Tourist attractions: Fontenay Abbey, Climats of the Burgundy vineyards, Palace of the Dukes of Burgundy in Dijon, Philip the Good Tower, Notre-Dame church in Dijon, Saint-Bénigne cathedral in Dijon, statue of the Bear by Pompon in Dijon, Clos de Vougeot château (Birthplace of the Chevaliers du Tastevin Brotherhood), Hospices de Beaune, Cîteaux Abbey (founder of the Cistercian order), château de Bussy-Rabutin, château de Commarin, château de Châteauneuf, château d'Époisses, Grande Forge in Buffon, collegiate church of Notre-Dame de Beaune, Flavigny Abbey and its crypt, Saint-Andoche basilica in Saulieu, ramparts and collegiate church of Notre-Dame in Semur-en-Auxois, Vix vase and the treasure of the Princess of Vix in Chatillon sur Seine.

Websites: https://www.cotedor.fr/https://www.facebook.com/departementcotedor  / https://www.instagram.com/departementcotedor/ / https://twitter.com/CD_CotedOr  / https://fr.linkedin.com/company/departementcotedorhttps://www.youtube.com/@DepartementdelaCotedOr/videoshttps://www.lacotedorjadore.com/https://www.facebook.com/lacotedorjadorehttps://www.instagram.com/la_cote_dor_jadore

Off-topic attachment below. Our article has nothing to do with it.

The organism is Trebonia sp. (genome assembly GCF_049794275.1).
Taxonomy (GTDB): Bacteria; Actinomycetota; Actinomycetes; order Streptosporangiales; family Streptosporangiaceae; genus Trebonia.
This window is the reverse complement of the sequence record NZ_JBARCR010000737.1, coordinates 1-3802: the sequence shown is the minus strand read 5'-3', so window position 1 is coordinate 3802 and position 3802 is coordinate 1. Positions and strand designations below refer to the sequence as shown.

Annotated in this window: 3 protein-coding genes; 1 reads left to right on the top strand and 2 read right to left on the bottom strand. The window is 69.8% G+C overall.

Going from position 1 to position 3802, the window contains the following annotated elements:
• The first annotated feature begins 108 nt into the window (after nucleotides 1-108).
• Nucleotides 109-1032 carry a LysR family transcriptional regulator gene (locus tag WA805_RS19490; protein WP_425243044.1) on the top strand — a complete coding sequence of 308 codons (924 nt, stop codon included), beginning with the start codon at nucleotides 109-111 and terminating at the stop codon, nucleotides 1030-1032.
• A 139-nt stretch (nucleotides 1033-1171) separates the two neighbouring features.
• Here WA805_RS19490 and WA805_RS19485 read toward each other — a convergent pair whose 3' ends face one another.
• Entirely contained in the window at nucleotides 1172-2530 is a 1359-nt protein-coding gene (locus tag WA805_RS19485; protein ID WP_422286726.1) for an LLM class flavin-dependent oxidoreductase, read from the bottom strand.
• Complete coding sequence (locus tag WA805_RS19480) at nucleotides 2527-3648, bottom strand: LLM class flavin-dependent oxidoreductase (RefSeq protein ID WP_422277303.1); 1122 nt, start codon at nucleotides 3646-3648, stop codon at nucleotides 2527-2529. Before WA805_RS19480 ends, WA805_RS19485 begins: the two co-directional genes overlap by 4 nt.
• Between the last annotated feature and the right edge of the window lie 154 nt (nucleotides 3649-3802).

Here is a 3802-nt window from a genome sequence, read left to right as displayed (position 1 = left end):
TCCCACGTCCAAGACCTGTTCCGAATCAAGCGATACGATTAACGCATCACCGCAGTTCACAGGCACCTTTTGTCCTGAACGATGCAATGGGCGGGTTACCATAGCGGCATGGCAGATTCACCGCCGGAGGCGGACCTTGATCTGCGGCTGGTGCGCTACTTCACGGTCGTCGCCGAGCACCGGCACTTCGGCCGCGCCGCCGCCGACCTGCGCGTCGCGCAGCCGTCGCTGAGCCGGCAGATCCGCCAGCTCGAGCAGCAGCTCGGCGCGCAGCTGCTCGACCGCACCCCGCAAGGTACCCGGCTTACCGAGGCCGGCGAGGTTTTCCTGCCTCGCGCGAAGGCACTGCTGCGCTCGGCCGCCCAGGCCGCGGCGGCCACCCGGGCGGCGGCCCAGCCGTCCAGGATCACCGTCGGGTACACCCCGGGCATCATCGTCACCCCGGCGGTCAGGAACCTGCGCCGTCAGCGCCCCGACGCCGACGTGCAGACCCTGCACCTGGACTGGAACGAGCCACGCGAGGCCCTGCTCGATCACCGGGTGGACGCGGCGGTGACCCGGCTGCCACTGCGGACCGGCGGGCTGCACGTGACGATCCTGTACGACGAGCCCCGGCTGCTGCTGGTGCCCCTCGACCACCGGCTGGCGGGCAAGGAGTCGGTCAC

In the heart of Burgundy, nature, heritage and gastronomy are the assets of Côte-d'Or! The history of France was written in the department: from the Celts to the Renaissance, you'll pass through every era. Here, châteaux create real backdrops. Here, Vercingetorix fought his last battle. Here, the abbeys resonate with their thousand-year-old past. Here, the Dukes of Burgundy left their mark. Here, France's most beautiful villages overlook postcard-perfect countryside. Here, vineyards have shaped history. Côte-d'Or is rich in religious and wine heritage. UNESCO has recognised the universal value of two of the region's outstanding sites: Fontenay Abbey and the Burgundy vineyards. French gastronomic meals are also part of the network, listed as part of humanity's intangible cultural heritage and embodied in 8 gourmet routes across the department. Côte-d'Or has plenty to offer in the way of wildlife, with a regional nature park and a national park boasting 50 million trees, almost 450km of cycle routes and greenways, the Burgundy canal, the Saône and the Seine, a paradise for river tourists, not to mention 2,000 climbing routes and 16 reference sites, golf courses, diving and lakes...